But that's where Piscuskas' hat-tip ends. Because the two-inch-thick limestone panels are pinned to the building, rather than draped over it like a curtain, the facade is as tight as a drum, the joints between the blocks virtually invisible. The seamless, monolithic container could be an enormous boulder, something conceptual artist Michael Heizer dragged out of the desert, except for the anthropomorphic, metal-framed windows that pop out of the facade. This big mass appears to have gobbled the cottage whole.

Piscuskas, founding principal of the firm 1100 Architects, likens the arrangement to a "collage." As a research institute devoted to global policy issues, funded by Richard and Lisa Perry, Perry World House's mission is to "engage in a dialogue," he says. The architecture reaches for the same result.

Architects often use that phrase when they talk about their preservation work. But in an effort to make peace with the past, designers have come to rely on the same formulas.

If a building's form is particularly malleable, like a 20th-century office tower or a loft building, they will simply renovate it. Once the building is cleaned up and its systems are modernized, it can be adapted for any number of other purposes. In fact, that approach is called adaptive reuse.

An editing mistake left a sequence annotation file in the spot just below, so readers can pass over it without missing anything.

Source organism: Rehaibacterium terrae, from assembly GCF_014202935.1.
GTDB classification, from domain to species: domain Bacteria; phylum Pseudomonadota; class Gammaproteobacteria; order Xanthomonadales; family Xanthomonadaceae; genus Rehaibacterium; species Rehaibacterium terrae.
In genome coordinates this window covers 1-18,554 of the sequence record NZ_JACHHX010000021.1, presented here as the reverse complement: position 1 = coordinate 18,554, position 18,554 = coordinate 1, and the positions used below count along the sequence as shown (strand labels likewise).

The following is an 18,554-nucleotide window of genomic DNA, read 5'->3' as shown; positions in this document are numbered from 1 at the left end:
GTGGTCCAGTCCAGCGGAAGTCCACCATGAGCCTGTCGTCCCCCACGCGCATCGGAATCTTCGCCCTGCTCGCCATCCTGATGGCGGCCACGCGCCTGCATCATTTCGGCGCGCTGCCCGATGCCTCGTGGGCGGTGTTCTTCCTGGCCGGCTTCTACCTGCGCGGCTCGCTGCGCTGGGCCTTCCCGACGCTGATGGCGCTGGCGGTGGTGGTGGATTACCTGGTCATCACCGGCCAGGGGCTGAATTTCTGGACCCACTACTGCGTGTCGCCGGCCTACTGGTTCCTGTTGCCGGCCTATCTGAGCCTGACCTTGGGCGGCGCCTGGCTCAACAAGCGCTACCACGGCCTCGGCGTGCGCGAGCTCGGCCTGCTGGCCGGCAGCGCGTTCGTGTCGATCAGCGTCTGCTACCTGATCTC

In a perfect world, every old building would be renovated when its original use is no longer relevant. But many structures are just too specialized and eccentric and require drastic measures. Inevitably, architects must make compromises, choosing which parts of history to save and which parts to send off to the salvage company.

It's increasingly common for architects to perform a facadectomy on historic buildings, retaining the main facade as a false front for a modern addition. You can see one at the Rittenhouse Club on Walnut Street, now part of the Ten Rittenhouse condos. The facadectomy salvaged a gorgeous beaux arts facade that was once the face of an exclusive eating club. But the operation also masked a bit of fakery, as all the grand rooms, with their fine woodwork and stone mantelpieces, are long gone. Still, the result was far better than a total demolition.

Piscuskas and Penn's campus architect, David Hollenberg, didn't want to perform a facadectomy on the Sloan cottage. For one thing, its facade wasn't at the level of something like the Rittenhouse Club.